China Focus: Visit to Beijing school reveals hardships of autism education

09:06, April 02, 2011      

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When 17-year-old Xie Yang has to respond to a question, he avoids eye contact and needs to be prompted two or three times before he answers.

"What's your favorite subject at school?" asks his teacher. Xie pauses. The teacher repeats the question. "Physical education," he replies, moving restlessly and looking uneasy.

Xie is afflicted by autism, a pervasive neurological developmental disorder that affects social and communication skills as well as motor and language abilities.

He is not fluent in speech and slow to react. Yet, he is the best student at Anhua School, the only public rehabilitation school for the mentally challenged in Chaoyang District, Beijing.

"He takes a bus home by himself and knows where to get off, he's interactive, and more importantly, he displays stronger self-control than his autistic classmates," said Fan Xiaojie, the school teacher.

Xie is among tens of thousands of children in Beijing who suffer from autism. Official figures for the numbers with the disorder in the city are not available.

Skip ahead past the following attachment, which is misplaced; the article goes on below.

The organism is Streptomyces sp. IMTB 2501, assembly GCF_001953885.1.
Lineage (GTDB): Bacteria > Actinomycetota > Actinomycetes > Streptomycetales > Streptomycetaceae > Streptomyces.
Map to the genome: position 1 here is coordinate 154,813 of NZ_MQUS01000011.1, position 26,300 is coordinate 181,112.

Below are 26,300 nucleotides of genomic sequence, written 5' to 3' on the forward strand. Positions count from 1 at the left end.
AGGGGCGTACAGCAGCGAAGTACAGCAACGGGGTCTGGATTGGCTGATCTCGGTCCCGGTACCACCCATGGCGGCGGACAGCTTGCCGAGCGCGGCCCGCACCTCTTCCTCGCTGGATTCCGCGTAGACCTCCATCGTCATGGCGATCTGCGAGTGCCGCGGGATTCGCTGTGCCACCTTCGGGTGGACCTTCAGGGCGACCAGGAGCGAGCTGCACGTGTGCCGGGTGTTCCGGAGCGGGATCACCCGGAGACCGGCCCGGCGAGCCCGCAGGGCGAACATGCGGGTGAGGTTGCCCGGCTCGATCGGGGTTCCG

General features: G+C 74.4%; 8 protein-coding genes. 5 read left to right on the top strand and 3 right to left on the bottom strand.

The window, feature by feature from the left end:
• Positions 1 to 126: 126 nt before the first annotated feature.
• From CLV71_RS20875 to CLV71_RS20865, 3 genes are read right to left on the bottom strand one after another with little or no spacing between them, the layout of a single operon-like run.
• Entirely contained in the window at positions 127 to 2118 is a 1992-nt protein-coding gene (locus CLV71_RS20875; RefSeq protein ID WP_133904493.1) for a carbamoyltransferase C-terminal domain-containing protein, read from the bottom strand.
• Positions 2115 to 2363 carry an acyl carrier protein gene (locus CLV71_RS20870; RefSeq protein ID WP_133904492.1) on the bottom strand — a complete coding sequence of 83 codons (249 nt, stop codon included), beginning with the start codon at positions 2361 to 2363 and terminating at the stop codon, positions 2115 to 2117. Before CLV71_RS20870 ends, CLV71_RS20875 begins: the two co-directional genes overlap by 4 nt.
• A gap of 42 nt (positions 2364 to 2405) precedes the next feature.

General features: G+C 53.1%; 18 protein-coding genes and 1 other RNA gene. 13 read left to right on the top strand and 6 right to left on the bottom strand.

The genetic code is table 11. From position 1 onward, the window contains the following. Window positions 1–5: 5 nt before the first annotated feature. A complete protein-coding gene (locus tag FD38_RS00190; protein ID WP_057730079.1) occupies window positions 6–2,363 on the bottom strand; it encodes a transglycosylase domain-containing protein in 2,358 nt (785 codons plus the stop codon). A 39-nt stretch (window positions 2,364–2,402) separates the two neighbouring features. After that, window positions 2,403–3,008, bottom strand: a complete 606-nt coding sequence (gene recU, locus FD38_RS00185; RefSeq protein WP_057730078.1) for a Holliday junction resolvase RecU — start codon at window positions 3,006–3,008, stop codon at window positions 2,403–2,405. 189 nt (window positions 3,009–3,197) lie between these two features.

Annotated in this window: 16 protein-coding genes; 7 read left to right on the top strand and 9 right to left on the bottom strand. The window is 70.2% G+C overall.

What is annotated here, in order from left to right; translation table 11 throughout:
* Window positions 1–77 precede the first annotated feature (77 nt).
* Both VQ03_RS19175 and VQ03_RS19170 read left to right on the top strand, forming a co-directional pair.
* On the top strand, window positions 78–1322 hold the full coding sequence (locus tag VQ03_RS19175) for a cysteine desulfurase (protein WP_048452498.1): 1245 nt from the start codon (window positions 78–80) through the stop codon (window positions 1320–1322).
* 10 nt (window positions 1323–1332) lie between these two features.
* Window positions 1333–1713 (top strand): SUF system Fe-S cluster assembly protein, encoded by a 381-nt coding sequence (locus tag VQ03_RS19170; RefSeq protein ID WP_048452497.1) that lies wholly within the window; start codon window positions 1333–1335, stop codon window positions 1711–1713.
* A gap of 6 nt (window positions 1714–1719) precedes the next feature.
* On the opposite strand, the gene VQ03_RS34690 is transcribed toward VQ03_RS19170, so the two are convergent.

The number could range from one in 150 to one in 500, Feng Lanyun, a doctor who's been treating autistic children since 2000, cited latest research results from the United States and Hong Kong.

No two sufferers of autism display the same symptoms, but they share a lack of social and self-help skills.

Chinese parents desperately want to improve their autistic children's survival skills through medication and education, fearful the disorder will leave their kids helpless once older family members are gone.

Autism cannot be cured and experts suggest improving autistic children's life skills through early detection and subsequent special training.

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Source: Xinhua
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